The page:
U.S. OPEN : THE FOUR ACES : All Used 7-Irons in Record Assault on Sixth Hole Friday

Times Staff Writer

They will forever be remembered as the Four Aces, not to be confused with the 1950s singing group of the same name.

Defying prohibitive odds, Doug Weaver, Mark Wiebe, Jerry Pate and Nick Price each got a hole-in-one on the par-three, 160-yard sixth hole Friday in the U.S. Open at Oak Hill Country Club, within two hours of one another.

Each player used a seven-iron, their tee shots going past the pin and spinning back into the cup on the relatively soft green.

It was the first time in Open history that four players had recorded aces in a single round. The previous record was three--by Johnny Miller, Bill Brodell and Tom Weiskopf in the 1982 Open.

Moreover, the National Hole-in-One Assn. in Dallas said that the odds of four touring pros scoring aces on the same hole in the same round are 8.7 million to one. Golf Digest’s odds were more modest, only 332,000 to one.


“What happened at the U.S. Open is mind-boggling,” said John P. Everhart, president of the National Hole-in-One Assn. “We know that the touring pro makes an ace once every 3,750 shots, and the amateur odds are approximately one in 12,600, but four holes-in-one in the same round will statistically not happen again for 190 years.”

Weaver, playing in the first group of the day, said it was quiet when he approached the sixth tee at about 8:30 a.m.

“Then, it was a beautiful few moments, and lightning hit as the crowd was so noisy,” he said.

Said Wiebe: “When I got to the tee, the marshal said, ‘Hey, that Weaver guy got the ball in the hole on the first shot of the day.’ Then, when I got my hole-in-one, the guy was doing cartwheels off the tee.”

Said Pate: “I was on the fourth hole when Mark got his and someone said, ‘That was the third hole-in-one of the day.’ Obviously, it was the second. So I said we (his group) might as well hit one in.

“Hale Irwin hit first and his seven-iron absolutely covered the pin. I thought it was in the hole. It hit two feet short, then spun back.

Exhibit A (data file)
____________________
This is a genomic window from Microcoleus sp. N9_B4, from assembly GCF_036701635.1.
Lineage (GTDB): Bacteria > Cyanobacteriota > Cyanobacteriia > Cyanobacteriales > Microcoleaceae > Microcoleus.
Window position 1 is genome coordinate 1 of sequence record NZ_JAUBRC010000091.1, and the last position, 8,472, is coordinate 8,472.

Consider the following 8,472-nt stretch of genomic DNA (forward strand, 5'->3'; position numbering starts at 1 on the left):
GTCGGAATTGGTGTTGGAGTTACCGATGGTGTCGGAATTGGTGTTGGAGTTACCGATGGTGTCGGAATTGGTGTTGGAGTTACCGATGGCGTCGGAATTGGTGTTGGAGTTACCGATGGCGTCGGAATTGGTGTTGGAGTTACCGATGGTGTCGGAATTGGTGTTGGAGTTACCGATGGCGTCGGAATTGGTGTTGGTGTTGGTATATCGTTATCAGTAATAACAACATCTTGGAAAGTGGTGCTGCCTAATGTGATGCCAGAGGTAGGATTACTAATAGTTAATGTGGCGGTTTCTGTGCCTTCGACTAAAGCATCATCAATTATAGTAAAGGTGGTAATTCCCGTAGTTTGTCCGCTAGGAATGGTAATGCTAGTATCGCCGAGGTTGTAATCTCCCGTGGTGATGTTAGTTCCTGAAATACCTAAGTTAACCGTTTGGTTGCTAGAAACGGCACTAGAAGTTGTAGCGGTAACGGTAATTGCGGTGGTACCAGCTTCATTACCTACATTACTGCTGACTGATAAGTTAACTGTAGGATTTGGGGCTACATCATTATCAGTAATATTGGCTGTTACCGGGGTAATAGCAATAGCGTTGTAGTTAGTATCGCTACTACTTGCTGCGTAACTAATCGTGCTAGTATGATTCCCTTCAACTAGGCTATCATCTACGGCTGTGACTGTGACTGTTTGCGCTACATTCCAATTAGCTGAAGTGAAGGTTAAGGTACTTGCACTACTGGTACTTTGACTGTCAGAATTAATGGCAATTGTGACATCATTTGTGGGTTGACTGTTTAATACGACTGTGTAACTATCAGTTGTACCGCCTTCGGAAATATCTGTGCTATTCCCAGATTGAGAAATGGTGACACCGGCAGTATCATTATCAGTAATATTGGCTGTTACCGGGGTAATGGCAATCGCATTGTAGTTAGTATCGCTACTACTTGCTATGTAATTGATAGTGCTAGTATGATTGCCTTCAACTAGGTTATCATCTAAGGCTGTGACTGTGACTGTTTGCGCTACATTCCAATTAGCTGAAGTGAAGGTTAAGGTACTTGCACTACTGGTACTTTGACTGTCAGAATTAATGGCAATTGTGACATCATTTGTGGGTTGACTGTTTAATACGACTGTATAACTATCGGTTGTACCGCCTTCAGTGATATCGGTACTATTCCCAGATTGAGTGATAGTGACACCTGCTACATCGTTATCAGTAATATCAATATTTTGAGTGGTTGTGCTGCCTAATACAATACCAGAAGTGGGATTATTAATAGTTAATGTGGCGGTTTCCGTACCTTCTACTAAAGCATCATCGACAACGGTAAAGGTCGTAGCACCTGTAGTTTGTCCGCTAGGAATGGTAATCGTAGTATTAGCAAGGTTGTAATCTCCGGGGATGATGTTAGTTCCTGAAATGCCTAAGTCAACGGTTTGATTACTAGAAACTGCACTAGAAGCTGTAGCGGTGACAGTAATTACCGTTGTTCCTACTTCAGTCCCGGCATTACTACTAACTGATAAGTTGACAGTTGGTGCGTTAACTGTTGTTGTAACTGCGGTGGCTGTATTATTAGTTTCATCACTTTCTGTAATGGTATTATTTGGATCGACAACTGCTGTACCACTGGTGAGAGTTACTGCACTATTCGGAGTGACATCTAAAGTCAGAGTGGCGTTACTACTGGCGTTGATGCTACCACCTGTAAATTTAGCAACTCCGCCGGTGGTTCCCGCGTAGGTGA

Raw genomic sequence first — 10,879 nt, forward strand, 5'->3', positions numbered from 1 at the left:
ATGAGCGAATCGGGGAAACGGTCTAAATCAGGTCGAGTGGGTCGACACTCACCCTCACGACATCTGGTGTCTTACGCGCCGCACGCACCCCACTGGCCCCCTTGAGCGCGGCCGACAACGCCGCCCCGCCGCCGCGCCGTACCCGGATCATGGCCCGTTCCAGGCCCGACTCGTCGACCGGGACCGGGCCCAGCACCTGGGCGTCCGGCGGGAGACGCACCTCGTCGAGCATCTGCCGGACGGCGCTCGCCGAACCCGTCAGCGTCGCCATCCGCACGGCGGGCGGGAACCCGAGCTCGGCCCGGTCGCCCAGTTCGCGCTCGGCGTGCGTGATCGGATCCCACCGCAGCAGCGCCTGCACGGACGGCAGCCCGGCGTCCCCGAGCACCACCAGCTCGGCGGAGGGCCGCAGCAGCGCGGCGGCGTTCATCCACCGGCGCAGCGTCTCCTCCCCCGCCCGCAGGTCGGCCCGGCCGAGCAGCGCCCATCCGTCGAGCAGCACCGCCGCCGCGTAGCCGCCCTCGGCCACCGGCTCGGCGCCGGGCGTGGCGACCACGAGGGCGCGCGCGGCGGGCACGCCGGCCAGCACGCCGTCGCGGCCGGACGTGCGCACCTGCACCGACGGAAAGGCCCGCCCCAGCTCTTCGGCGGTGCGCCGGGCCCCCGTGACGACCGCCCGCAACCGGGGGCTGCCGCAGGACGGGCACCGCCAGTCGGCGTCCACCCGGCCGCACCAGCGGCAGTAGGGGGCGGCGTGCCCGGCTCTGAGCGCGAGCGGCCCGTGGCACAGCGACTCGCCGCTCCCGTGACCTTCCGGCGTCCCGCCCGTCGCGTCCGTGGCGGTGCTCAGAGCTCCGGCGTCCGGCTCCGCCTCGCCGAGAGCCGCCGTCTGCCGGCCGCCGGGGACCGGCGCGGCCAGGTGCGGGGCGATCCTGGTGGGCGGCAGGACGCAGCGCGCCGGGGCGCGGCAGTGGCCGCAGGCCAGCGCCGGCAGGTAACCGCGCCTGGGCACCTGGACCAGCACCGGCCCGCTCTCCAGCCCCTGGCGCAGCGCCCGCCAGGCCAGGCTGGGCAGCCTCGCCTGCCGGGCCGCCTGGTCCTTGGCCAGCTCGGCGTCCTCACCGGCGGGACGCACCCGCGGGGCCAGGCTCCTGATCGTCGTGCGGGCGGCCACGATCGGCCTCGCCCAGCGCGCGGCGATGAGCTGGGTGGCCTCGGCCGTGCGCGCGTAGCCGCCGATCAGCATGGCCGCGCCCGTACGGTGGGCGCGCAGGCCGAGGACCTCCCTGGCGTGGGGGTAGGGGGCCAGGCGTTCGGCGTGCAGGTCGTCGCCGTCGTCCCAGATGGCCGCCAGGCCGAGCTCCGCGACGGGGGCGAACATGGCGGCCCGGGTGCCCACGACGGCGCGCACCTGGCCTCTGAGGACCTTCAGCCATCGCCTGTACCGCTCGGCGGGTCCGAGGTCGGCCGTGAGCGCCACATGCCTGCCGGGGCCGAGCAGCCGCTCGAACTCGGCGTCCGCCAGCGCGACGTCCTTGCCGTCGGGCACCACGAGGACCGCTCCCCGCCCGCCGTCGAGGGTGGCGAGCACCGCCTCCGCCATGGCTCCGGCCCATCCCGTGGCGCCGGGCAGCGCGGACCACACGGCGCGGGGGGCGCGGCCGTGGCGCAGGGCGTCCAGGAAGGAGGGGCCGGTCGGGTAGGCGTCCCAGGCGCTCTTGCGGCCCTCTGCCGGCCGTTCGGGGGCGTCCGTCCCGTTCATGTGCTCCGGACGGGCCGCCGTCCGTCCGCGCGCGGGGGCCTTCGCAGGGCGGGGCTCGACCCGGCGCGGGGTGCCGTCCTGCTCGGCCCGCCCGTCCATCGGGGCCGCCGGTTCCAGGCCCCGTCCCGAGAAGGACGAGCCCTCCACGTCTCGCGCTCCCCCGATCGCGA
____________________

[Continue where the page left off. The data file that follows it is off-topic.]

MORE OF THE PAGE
“So I hit a seven (iron) and hit it hard, and I knew I had to hit it past the hole. I knew it was going in as soon as I hit it.

“The first person I heard scream all the way from the green was my wife. She’s a screamer.”

Said Price: “When I got to the hole, the marshal was jumping around and saying, ‘Everyone is making it today.’ Then, before I hit, the marshal said to my caddy, ‘The secret to playing this hole is to hit it down the right-hand side and it will suck right on down.’

“As he was saying this, I hit my shot, and the marshal said, ‘That’s it. That’s the way to do it.’ ”

Pate, the 1976 U.S. Open champion, has recorded eight holes-in-one, Weaver six and Wiebe and Price three each.

“I think the neatest thing about it is that someone comes to the U.S. Open and says he’s going to sit on the sixth green--and you know someone did,” Wiebe said.

“And that person got to watch not only one hole-in-one, but four in the U.S. Open and I think that’s unbelievable.”

The Four Aces donated the golf balls they hit to the museum at the Oak Hill course.

Pate said that the pin placements were as easy as he has ever seen in an Open and that the soft greens contributed to the accuracy of the players’ shots.

After Zell Eaton made a hole-in-one in the 1936 Open, there wasn’t another until Dick Chapman and Johnny Weitzel each got one in 1954.

Now, with the Four Aces making history, there have been 21 known holes-in-one in Open competition.

It’s traditional for a player making a hole-in-one to buy drinks after a round. “We’re all buying,” said Pate, including his buddies in the hole-in-one competition.

Despite their aces, Pate and Price didn’t make the cut, with two-day totals of 148 and 146, respectively. The cut was at 145, which Weaver matched. Wiebe had a 140.